Microsoft's ODF Concession

The serious ODF watchers out there have heard the news by now, but the less standards-obsessed might be surprised to learn that Microsoft is now sponsoring an open-source project to create a translation bridge between its Open XML document format, set to be the standard in all future Office releases, and the OpenDocument Format (ODF), which was developed by the OASIS standards consortium.

The goal of the literally named Open XML Translator initiative is to develop tools for building a technical bridge between Open XML and ODF docs. The project will live on SourceForge, and will be made available under the BSD open-source license. The first component of the project is the ODF Add-in for Microsoft Word 2007, which is designed to allow Word users to open and save ODF docs. You can download a version of it now from the SourceForge site. Microsoft says it is collaborating on the initiative with French IT solution provider Clever Age, and several ISVs, including India-based Aztecsoft and Dialogika in Germany.

Microsoft's announcement  was greeted with a fairly narrow range of reactions, from told-you-so snickers to about-time harrumphs. In the main, the news has been viewed as a defeat for the Redmond software giant, which had been seen as engaging in some moderately Machiavellian maneuvering to undermine the ODFslipping the format to the notoriously rubber-stamping Ecma for standardization; committing $30 million in software to the high schools and universities of Massachusetts, the one state to seriously consider an IT policy favoring the ODF.

The ever insightful Andrew Updegrove, standards maven and creator of Consortiuminfo.org, sees the plug-in announcement as the latest in a series of Microsoft concessions in reaction to the rising popularity of the ODF. And he points out that the company has been quietly supporting the development of conversion plug-ins for some time. ''Microsoft's latest concession clearly makes it easier for governments and other users to feel safe in making the switch from Office to ODF-supporting software, since Microsoft itself will be collaborating to make document exchanges smooth and effortless,'' he says. Don't miss his full analysis .

Another not-to-be missed take on the Microsoft news comes from Pamela Jones, editor of Groklaw, who sees the ODF translator as a potential ODF killer. She writes, in part: ''Here's the choice [Microsoft] is trying to posit: You will have to download their ODF translator yourself and install it. Or, just stick with Microsoft's one-stop competing solution that is built in to their software offering. Considering Microsoft's monopoly position, and my mom's and most governments' typical technical skills, guess what Microsoft hopes moms and governments will choose? I see a plan in not building the ODF translator into Microsoft's software.... It looks open. But it's marginalizing ODF....''

Finally, don't miss Sun Microsystems's chief open source officer Simon Phipps' July 6th post on his SunMink blog (''Kicking and Screaming''). He suggests that Microsoft has architected the translator plug-in to make saving and retrieving ODF files as hard as possible. He might have a point: An ODF file opened by the new Microsoft add-in is converted into Office OpenXML and imported into Word as a read-only file. Users who want to save it as an ODF file must use the Export as ODF button. Also, there's no export function in this plug-in (though one is expected later this year), and as far as I can tell, you can't set ODF as the default file format.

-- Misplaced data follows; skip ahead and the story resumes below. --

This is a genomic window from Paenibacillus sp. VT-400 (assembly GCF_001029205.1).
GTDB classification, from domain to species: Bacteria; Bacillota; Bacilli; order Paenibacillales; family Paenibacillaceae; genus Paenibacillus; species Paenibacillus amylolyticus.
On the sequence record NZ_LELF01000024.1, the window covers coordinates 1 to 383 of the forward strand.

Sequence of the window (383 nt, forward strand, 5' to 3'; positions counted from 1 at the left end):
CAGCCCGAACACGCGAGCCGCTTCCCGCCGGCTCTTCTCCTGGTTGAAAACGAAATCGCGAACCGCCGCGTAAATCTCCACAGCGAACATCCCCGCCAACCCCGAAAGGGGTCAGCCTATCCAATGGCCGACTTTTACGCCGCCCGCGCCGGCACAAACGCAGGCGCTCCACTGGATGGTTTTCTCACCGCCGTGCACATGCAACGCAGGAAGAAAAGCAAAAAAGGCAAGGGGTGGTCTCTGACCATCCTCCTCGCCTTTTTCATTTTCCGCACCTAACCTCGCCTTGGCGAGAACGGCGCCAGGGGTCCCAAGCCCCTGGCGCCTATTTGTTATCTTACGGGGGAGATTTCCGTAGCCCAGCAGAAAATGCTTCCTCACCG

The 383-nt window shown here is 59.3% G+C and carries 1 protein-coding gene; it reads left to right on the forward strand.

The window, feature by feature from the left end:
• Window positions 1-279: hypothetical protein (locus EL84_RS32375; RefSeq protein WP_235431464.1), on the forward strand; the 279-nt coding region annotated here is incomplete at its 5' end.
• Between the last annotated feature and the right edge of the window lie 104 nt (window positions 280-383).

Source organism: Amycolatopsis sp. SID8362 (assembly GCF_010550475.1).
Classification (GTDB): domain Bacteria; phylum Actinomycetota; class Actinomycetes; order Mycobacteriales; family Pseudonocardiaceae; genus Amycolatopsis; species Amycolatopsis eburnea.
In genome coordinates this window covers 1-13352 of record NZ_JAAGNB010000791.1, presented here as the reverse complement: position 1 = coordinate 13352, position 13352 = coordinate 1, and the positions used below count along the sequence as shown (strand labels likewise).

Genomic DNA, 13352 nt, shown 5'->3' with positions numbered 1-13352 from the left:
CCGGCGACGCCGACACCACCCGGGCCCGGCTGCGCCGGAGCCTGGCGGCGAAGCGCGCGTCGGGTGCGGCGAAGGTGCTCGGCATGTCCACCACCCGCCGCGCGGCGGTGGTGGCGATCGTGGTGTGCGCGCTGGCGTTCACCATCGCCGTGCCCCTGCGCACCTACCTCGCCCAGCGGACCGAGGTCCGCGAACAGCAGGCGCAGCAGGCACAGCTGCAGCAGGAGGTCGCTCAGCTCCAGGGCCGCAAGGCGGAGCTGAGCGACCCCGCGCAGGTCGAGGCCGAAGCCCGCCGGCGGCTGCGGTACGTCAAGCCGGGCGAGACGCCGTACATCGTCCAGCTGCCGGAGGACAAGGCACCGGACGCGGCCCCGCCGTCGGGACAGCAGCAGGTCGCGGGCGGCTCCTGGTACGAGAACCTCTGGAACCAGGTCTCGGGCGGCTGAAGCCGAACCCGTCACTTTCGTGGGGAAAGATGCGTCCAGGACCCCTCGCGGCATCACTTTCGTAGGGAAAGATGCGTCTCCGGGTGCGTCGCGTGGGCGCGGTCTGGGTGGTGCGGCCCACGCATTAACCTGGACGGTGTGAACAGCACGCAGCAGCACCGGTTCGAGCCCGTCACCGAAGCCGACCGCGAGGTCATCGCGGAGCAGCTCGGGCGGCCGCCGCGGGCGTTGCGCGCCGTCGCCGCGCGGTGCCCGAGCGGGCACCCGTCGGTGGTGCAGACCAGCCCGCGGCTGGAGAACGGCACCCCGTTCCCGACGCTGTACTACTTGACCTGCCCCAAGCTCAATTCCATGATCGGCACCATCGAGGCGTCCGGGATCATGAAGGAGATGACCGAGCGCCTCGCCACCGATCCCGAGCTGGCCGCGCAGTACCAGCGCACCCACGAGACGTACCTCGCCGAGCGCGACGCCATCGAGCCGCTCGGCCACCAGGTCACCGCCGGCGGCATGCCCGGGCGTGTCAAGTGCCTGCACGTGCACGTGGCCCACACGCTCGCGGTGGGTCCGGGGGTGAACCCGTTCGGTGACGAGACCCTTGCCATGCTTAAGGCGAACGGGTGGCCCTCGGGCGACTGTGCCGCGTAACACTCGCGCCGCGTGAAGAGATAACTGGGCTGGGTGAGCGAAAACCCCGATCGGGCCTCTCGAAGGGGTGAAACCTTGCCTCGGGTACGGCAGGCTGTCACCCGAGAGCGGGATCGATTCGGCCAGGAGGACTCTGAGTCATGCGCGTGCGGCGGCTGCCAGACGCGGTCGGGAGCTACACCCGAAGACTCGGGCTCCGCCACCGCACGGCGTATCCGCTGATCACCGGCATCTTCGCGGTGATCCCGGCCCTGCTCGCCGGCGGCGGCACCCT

''This is clearly inferior to the OpenDocument Foundation plug-in for Word,'' Phipps writes, ''which elegantly adds ODF as another, peer file format so you can open, save and work with files in a natural way.'' He adds that this translator plug-in is hardly the best cure for what he has dubbed ''digital Alzheimer's,'' especially for governments, where the potential consequences of fading file formats is perhaps the most worrying. The right approach, he writes, is ''to use a file format that's an open, completely no-strings-attached standard, designed with multiple implementations in mind and actually implemented in multiple products. Today that's ISO26300 OpenDocument, and Microsoft's product is now able to use it too. Anyone who cares about the longevity of their documents or their Freedom to Leave should exchange and store them as OpenDocument, whatever working format they choose locally in their application.''

Why has Microsoft taken steps now to support the ODF so close on the heels of what seemed (to me, at least) to be a full-court press to extinguish it? I'm with Updegrove, who believes that the apparent general support of the ODF in Europe is a strong motivator. Looming antitrust sanctions from the European Commission could be an additional influence; an ODF compromise might improve the company's image for the upcoming debates on this issue within the EU.

But I also suspect that we might be seeing the effects of recent shifts in the company's leadershipin particular, the ascendance of Ray Ozzie to the position of Chief Software Architect, previously held by Bill Gates. Ozzie, of course, is best-known as the creator of Lotus Notes, and later the founder of peer-to-peer software maker Groove Networks. He joined Microsoft last year, and he is widely considered the driving force behind the company's recent online services push. He's not just new blood; he's a new pair of eyes.

Microsoft's move to support the ODF could be a shrugging real politique, a sneaky move to de-fang the ODF, or a foot-dragging acceptance of the inevitable. And it could be an early example of what I hearby dub The Ozzie Effect.

About the Author

John K. Waters is a freelance writer based in Silicon Valley. He can be reached at john@watersworks.com.

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